While visiting a friend’s store recently I purchased a few small items in the hope of returning them to family. I see people doing this all the time on various Facebook groups and thought I’d give it a try myself. Having had ephemera and photos ‘returned’ to my by distant family members and strangers, I know just how valuable these little odds and ends can be to a family historian.
One of the items I purchased is this photo:
On the back of the photo someone wrote “Mr. Dobbin”. The only other clues are the photographers named, “W.E. Vaughn” and the location, Red Creek, NY.
My intention is to post this image multiple places. If anyone has any luck tracking down a descendent, please send them my way!
Many findagrave.com members have heard that a new version of the website was forthcoming. The beta version has arrived and members have been testing it out and sending in feedback about the site. I had taken a cursory look a few weeks ago, but I came across a recent Facebook post bemoaning the design of the new site complete with plenty of gang-on comments complaining about the design and features and I had to take a second, more in-depth look.
One of the cemeteries I visited while in Vermont this past September was Lakeside. The cemetery is situated on the downward slope of a hill that looks out over a beautiful lake. It seemed many of the oldest burials were at the top closest to the road, with newer sections laid out below.
Before I began photographing, the findagrave.com stats were:
After I finished uploading all of the photos, the stats were:
While I didn’t end up adding too many new memorials—thanks to other volunteers who had already created many of them—I’m pleased to have increased the total photographed memorials from 10% to 30%. Not bad for a few hours of work!
Earlier this year, my husband and I visited a cemetery in Northeast Philadelphia so I could fulfill some findagrave.com photo requests. It was a beautiful, mid-sized cemetery that is still in active use. The place was filled with more azaleas than I’ve ever seen in one place—it was absolutely beautiful.
As we left, we drove past the entrance to another NE Philly cemetery called Greenwood. I didn’t know much about it, so I spent some time researching and then planned a visit with a friend to check it out.
Greenwood, also known as Knights of Pythias, opened in 1869. In more recent years, the cemetery became quite overgrown—a plight many of Philadelphia’s historic cemeteries have faced. Despite this, burials were still happening and the cemetery was bought in the early 2000s by a company wishing to build a crematorium on the grounds. A Friends group of concerned citizens was formed around this time.
Fast forwarding to 2008, a majority share of the cemetery was bought by a holding company of the hospital which is situated past the back end of the property. This entity has worked to restore the cemetery—removing trash and debris, righting fallen headstones, refinishing metal markers, etc. However, they also relocated well over 2,000 burials from the back of the cemetery to the front in a mass grave. There is now a large memorial featuring granite slabs carved with the names of those moved.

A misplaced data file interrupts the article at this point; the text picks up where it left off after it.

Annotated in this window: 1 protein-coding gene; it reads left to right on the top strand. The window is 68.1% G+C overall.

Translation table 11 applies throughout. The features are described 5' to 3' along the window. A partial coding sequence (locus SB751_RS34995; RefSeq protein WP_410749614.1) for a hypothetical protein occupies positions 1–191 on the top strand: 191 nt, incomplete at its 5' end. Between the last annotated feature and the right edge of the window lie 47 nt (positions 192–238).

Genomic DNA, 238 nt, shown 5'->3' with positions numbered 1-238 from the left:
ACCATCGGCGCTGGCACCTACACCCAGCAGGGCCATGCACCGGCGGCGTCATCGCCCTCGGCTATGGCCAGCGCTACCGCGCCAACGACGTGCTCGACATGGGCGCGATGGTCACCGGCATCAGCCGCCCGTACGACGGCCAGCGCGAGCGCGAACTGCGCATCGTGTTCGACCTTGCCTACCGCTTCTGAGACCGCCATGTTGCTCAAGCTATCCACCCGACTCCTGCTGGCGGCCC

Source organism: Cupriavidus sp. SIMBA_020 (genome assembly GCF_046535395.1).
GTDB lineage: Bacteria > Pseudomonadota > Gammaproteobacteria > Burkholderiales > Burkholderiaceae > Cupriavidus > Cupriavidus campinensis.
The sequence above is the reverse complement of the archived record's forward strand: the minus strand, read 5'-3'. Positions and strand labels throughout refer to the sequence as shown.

Most of the names are preserved, but most of the original headstones are gone. There are some lined up behind the memorial and still others left lined up in the overgrowth at the back of the cemetery. For genealogists and others seeking information on their ancestors, the lack of stones is a detriment—gone are full birth dates, place of birth or death, and familial connections. I understand what a burden it can be to try and care for a cemetery that has been neglected, but I still fill the sting for those with family buried here.
There are still many stones covered with bamboo, small trees, and vines. Perhaps a second visit in winter is in order.
Thanks to Reclaim the Records, there’s now any easy—and free—series of indexes to NYC marriage records available! There’s a searchable index for 1950-1996 records, as well as downloads of the raw data to use online.
There’s also a variety of older records available for download. Once you find the record you’re seeking, the website includes details on how to order a copy from the archives.
I’ve talked before about how to research burials at Fernwood Cemetery in Lansdowne, Delaware County, Pennsylvania. One of the things I always stress to people researching burials there is to take the time to contact the cemetery office—via phone or mail—to inquire about burials and to hopefully receive valuable genealogical information.
The office staff is very helpful and will give you the location of a burial within the cemetery (section and plot) and will provide a cemetery and section map via mail. If you ask nicely, they will likely also send you a photocopy of the burial ledger which indicates:
- The first and last name of each individual buried in the plot, with middle initial if known
- Age at death
- Burial date
- Location of the grave within the plot
- Name of the lot owner
- And sometimes, extra details such as whether there is a stone, size or shape of the lot, etc.
The image above is a cropped version of one of these burial ledger sheets. You can often discover new ancestors—or at least new mysteries to research—by obtaining these records. Many cemeteries will provide this information, sometimes for free and sometimes for a small fee, if you’re willing to make the call or spend the spare change on a stamp.
I’ve seen these migration path charts floating around and decided to create one for myself. The idea is to trace where your ancestors were born, but realistically you could use this method in any number of ways.
My chart starts with myself as the largest block on the left and works backward through my father (top portion, all Pennsylvania) and my mother (bottom portion, multiple locations).
A blank spreadsheet ready to fill in is freely available as a Google doc.